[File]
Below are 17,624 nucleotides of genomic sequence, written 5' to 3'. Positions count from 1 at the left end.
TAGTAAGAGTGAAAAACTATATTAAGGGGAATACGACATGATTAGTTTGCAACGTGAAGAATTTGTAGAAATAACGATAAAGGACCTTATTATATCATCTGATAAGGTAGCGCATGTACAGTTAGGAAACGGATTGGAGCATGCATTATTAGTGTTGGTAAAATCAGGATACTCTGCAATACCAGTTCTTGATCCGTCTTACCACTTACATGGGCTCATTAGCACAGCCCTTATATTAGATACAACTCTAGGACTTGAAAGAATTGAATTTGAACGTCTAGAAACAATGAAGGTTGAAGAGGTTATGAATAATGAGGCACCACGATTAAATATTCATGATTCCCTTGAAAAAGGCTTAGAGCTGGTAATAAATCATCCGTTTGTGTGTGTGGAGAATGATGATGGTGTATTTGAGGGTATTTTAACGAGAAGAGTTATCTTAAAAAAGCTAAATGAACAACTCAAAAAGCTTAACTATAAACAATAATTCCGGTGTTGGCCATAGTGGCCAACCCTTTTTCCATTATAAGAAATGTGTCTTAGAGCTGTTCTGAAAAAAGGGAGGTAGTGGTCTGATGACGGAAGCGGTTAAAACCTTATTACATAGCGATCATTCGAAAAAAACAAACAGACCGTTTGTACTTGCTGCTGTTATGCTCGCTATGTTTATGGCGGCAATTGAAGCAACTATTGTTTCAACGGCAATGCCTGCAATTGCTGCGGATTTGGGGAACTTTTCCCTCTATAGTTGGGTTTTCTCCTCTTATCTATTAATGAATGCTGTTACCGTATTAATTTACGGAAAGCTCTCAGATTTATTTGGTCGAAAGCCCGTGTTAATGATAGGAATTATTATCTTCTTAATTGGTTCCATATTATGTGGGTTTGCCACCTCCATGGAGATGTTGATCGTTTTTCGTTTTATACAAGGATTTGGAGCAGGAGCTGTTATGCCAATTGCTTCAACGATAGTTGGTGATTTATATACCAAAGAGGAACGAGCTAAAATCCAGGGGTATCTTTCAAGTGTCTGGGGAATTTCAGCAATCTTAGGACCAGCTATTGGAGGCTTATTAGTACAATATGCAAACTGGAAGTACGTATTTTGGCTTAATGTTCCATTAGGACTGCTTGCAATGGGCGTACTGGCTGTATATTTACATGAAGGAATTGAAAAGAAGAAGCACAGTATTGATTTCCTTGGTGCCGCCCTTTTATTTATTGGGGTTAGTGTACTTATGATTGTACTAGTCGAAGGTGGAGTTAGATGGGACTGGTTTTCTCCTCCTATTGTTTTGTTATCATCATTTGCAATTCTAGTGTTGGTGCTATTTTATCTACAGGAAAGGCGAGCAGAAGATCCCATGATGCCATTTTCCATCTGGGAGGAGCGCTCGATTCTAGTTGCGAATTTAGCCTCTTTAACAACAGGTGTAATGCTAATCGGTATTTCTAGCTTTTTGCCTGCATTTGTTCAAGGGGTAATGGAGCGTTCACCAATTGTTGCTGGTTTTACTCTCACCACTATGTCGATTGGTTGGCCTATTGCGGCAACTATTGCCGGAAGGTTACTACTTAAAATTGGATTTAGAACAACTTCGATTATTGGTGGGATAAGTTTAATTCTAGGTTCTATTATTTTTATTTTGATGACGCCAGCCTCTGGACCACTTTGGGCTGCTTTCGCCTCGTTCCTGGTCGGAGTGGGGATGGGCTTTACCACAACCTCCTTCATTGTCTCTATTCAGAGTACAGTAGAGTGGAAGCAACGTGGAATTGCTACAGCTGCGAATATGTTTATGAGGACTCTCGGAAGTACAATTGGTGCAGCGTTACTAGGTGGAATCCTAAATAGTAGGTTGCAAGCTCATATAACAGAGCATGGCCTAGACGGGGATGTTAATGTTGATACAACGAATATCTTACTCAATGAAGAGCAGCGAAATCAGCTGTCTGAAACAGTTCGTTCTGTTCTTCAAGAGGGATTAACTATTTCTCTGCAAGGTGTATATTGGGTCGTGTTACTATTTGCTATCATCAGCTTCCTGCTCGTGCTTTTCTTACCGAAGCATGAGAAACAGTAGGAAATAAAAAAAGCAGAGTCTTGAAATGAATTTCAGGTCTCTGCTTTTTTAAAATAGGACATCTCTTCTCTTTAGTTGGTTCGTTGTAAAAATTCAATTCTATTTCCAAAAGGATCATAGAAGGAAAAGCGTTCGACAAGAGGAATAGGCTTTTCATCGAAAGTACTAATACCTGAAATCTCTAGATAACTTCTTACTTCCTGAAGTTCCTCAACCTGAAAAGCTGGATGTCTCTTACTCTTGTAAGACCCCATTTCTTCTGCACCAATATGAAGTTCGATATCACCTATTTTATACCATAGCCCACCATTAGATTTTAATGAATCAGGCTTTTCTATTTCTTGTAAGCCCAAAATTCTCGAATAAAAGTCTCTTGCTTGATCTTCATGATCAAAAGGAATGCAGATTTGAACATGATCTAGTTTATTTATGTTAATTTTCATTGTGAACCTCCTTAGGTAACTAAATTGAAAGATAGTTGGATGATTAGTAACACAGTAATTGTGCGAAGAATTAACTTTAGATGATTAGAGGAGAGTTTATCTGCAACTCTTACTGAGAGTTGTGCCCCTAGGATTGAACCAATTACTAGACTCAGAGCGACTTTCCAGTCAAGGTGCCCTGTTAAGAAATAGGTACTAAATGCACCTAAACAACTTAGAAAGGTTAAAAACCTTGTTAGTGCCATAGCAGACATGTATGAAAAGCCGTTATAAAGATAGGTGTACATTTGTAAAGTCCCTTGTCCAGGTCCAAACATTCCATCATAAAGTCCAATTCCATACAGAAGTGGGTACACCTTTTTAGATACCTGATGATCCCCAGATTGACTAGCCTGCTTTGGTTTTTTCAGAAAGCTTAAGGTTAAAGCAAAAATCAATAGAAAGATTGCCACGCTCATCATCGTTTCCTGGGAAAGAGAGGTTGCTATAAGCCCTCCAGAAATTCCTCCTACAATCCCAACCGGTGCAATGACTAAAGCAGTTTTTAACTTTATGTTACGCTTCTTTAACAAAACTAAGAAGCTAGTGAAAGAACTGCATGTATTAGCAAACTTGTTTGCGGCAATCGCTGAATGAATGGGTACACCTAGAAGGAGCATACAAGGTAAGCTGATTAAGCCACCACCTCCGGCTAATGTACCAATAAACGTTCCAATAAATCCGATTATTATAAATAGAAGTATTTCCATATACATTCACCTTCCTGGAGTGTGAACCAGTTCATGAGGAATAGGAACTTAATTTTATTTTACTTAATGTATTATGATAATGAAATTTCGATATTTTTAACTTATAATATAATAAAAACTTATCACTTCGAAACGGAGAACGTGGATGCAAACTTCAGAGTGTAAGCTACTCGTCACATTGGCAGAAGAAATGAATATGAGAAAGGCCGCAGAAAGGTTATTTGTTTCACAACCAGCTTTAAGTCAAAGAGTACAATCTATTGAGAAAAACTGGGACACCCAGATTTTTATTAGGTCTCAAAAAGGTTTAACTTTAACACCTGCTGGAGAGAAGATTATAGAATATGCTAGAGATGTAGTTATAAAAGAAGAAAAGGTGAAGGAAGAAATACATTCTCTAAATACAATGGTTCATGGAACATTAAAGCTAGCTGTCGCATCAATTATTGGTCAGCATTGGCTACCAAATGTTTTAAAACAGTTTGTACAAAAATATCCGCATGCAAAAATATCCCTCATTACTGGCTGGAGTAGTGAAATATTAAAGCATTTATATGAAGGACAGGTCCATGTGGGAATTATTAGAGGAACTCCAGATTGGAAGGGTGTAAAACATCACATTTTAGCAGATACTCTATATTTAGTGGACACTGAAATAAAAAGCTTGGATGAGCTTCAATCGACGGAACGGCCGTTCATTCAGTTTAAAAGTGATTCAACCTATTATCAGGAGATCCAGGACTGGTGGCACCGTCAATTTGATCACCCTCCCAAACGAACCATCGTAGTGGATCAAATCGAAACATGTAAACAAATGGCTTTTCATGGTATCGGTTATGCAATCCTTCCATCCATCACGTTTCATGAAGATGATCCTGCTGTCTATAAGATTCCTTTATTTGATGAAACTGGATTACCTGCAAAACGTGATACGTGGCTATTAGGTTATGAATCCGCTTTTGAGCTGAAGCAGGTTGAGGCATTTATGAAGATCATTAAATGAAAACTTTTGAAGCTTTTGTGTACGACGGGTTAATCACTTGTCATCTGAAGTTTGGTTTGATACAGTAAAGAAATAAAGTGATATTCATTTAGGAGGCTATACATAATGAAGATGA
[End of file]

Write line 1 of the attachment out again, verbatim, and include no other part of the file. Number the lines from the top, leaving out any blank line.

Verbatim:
Below are 17,624 nucleotides of genomic sequence, written 5' to 3'. Positions count from 1 at the left end.